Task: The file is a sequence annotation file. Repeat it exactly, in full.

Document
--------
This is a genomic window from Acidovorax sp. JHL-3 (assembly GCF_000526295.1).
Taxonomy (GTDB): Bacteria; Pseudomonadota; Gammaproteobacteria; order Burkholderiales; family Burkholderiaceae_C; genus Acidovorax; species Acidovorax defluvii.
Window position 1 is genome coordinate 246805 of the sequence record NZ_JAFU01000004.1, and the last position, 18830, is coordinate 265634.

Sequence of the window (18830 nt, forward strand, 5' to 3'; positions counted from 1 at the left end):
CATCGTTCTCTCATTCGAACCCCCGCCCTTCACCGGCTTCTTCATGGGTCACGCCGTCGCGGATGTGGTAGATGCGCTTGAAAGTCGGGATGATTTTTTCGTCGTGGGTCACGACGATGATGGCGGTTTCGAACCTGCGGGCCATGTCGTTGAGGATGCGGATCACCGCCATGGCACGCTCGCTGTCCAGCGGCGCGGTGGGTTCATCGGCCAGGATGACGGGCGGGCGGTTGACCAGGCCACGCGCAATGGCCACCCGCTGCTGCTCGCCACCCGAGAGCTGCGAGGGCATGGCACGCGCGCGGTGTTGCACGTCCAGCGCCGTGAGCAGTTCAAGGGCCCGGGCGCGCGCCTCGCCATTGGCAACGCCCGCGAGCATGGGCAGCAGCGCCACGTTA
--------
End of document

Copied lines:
This is a genomic window from Acidovorax sp. JHL-3 (assembly GCF_000526295.1).
Taxonomy (GTDB): Bacteria; Pseudomonadota; Gammaproteobacteria; order Burkholderiales; family Burkholderiaceae_C; genus Acidovorax; species Acidovorax defluvii.
Window position 1 is genome coordinate 246805 of the sequence record NZ_JAFU01000004.1, and the last position, 18830, is coordinate 265634.

Sequence of the window (18830 nt, forward strand, 5' to 3'; positions counted from 1 at the left end):
CATCGTTCTCTCATTCGAACCCCCGCCCTTCACCGGCTTCTTCATGGGTCACGCCGTCGCGGATGTGGTAGATGCGCTTGAAAGTCGGGATGATTTTTTCGTCGTGGGTCACGACGATGATGGCGGTTTCGAACCTGCGGGCCATGTCGTTGAGGATGCGGATCACCGCCATGGCACGCTCGCTGTCCAGCGGCGCGGTGGGTTCATCGGCCAGGATGACGGGCGGGCGGTTGACCAGGCCACGCGCAATGGCCACCCGCTGCTGCTCGCCACCCGAGAGCTGCGAGGGCATGGCACGCGCGCGGTGTTGCACGTCCAGCGCCGTGAGCAGTTCAAGGGCCCGGGCGCGCGCCTCGCCATTGGCAACGCCCGCGAGCATGGGCAGCAGCGCCACGTTA